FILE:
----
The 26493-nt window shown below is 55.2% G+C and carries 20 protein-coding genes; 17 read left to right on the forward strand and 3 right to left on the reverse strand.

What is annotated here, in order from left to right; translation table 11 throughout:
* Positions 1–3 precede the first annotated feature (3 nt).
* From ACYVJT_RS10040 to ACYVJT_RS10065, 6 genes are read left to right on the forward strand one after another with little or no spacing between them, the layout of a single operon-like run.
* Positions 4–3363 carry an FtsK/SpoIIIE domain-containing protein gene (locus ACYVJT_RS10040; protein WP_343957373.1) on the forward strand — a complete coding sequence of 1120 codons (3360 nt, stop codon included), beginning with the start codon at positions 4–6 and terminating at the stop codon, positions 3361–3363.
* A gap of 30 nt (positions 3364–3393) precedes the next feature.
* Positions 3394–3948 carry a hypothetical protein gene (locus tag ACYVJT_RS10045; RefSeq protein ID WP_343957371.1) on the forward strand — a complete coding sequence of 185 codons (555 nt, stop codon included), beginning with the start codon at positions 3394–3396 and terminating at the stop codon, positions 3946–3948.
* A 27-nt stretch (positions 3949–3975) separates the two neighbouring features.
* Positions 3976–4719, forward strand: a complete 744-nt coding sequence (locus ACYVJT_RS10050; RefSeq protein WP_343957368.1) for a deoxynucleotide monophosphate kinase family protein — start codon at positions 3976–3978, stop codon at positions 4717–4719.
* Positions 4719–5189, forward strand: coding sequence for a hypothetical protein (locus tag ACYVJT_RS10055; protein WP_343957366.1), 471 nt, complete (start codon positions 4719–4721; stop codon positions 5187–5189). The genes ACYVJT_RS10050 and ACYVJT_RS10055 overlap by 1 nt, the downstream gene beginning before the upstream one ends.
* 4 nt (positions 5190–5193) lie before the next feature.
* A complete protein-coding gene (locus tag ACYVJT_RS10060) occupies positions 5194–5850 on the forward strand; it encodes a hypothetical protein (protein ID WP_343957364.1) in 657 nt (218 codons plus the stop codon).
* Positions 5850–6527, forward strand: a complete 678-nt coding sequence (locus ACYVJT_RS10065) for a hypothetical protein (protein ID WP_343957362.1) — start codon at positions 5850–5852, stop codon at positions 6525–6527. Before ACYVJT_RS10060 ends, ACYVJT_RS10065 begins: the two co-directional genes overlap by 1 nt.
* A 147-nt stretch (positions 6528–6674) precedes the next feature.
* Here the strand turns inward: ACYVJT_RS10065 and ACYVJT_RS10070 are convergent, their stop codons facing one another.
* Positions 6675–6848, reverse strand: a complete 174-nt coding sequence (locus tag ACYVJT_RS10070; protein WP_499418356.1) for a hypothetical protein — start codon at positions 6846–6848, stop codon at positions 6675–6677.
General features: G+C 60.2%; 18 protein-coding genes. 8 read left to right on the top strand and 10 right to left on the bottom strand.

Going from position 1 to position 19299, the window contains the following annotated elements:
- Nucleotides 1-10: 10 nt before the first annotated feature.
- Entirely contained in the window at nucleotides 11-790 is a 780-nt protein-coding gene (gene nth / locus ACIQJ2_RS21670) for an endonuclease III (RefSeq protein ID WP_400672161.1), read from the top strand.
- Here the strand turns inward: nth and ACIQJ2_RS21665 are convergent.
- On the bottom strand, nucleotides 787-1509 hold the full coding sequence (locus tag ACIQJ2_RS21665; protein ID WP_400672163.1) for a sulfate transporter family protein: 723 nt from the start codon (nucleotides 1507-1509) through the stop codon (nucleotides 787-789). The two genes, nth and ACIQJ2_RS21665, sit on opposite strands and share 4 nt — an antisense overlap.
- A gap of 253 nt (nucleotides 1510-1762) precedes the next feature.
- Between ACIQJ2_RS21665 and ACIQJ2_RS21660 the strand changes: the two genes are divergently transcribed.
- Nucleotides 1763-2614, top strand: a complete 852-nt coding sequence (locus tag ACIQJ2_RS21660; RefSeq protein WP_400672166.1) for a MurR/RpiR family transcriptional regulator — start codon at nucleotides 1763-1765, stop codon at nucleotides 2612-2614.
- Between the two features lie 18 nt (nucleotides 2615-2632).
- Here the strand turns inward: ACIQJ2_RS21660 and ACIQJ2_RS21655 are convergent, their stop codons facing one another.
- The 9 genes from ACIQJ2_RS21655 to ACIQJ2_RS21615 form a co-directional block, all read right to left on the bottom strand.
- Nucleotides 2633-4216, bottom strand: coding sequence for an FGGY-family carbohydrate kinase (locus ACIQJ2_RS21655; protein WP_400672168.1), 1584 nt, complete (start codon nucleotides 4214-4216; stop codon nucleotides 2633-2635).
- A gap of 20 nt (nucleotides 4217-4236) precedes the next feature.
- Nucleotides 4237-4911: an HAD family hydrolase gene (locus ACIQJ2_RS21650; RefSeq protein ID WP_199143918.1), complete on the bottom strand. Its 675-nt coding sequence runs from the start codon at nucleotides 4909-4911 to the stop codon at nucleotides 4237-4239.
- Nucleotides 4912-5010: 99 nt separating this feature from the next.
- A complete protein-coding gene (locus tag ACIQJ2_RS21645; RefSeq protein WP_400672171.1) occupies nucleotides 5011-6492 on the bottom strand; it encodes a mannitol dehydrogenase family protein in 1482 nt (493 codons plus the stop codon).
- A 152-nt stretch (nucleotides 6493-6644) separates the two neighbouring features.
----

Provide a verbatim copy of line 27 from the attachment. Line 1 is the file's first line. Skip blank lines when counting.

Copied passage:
- Here the strand turns inward: ACIQJ2_RS21660 and ACIQJ2_RS21655 are convergent, their stop codons facing one another.